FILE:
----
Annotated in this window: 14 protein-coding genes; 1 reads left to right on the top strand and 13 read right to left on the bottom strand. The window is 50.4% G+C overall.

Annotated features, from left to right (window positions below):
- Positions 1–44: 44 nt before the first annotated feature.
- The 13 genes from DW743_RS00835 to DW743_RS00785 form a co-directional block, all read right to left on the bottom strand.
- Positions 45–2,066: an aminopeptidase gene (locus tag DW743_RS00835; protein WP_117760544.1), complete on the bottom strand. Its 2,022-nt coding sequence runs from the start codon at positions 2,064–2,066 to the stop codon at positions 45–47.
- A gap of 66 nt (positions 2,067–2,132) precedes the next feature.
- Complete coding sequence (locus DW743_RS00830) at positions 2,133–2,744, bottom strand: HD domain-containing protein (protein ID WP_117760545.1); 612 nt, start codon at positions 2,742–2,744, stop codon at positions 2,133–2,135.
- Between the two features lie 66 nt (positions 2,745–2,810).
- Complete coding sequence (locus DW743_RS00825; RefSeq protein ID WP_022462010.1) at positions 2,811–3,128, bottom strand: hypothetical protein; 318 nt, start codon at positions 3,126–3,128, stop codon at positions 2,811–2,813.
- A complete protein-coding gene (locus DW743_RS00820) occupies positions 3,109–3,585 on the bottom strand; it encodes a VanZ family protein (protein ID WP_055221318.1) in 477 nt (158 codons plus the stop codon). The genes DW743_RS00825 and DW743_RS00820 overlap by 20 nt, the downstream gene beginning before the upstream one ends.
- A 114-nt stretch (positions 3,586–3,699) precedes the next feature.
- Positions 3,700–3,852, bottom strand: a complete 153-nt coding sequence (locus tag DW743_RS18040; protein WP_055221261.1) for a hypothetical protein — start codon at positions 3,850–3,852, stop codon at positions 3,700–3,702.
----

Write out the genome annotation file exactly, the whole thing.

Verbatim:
Annotated in this window: 14 protein-coding genes; 1 reads left to right on the top strand and 13 read right to left on the bottom strand. The window is 50.4% G+C overall.

Annotated features, from left to right (window positions below):
- Positions 1–44: 44 nt before the first annotated feature.
- The 13 genes from DW743_RS00835 to DW743_RS00785 form a co-directional block, all read right to left on the bottom strand.
- Positions 45–2,066: an aminopeptidase gene (locus tag DW743_RS00835; protein WP_117760544.1), complete on the bottom strand. Its 2,022-nt coding sequence runs from the start codon at positions 2,064–2,066 to the stop codon at positions 45–47.
- A gap of 66 nt (positions 2,067–2,132) precedes the next feature.
- Complete coding sequence (locus DW743_RS00830) at positions 2,133–2,744, bottom strand: HD domain-containing protein (protein ID WP_117760545.1); 612 nt, start codon at positions 2,742–2,744, stop codon at positions 2,133–2,135.
- Between the two features lie 66 nt (positions 2,745–2,810).
- Complete coding sequence (locus DW743_RS00825; RefSeq protein ID WP_022462010.1) at positions 2,811–3,128, bottom strand: hypothetical protein; 318 nt, start codon at positions 3,126–3,128, stop codon at positions 2,811–2,813.
- A complete protein-coding gene (locus DW743_RS00820) occupies positions 3,109–3,585 on the bottom strand; it encodes a VanZ family protein (protein ID WP_055221318.1) in 477 nt (158 codons plus the stop codon). The genes DW743_RS00825 and DW743_RS00820 overlap by 20 nt, the downstream gene beginning before the upstream one ends.
- A 114-nt stretch (positions 3,586–3,699) precedes the next feature.
- Positions 3,700–3,852, bottom strand: a complete 153-nt coding sequence (locus tag DW743_RS18040; protein WP_055221261.1) for a hypothetical protein — start codon at positions 3,850–3,852, stop codon at positions 3,700–3,702.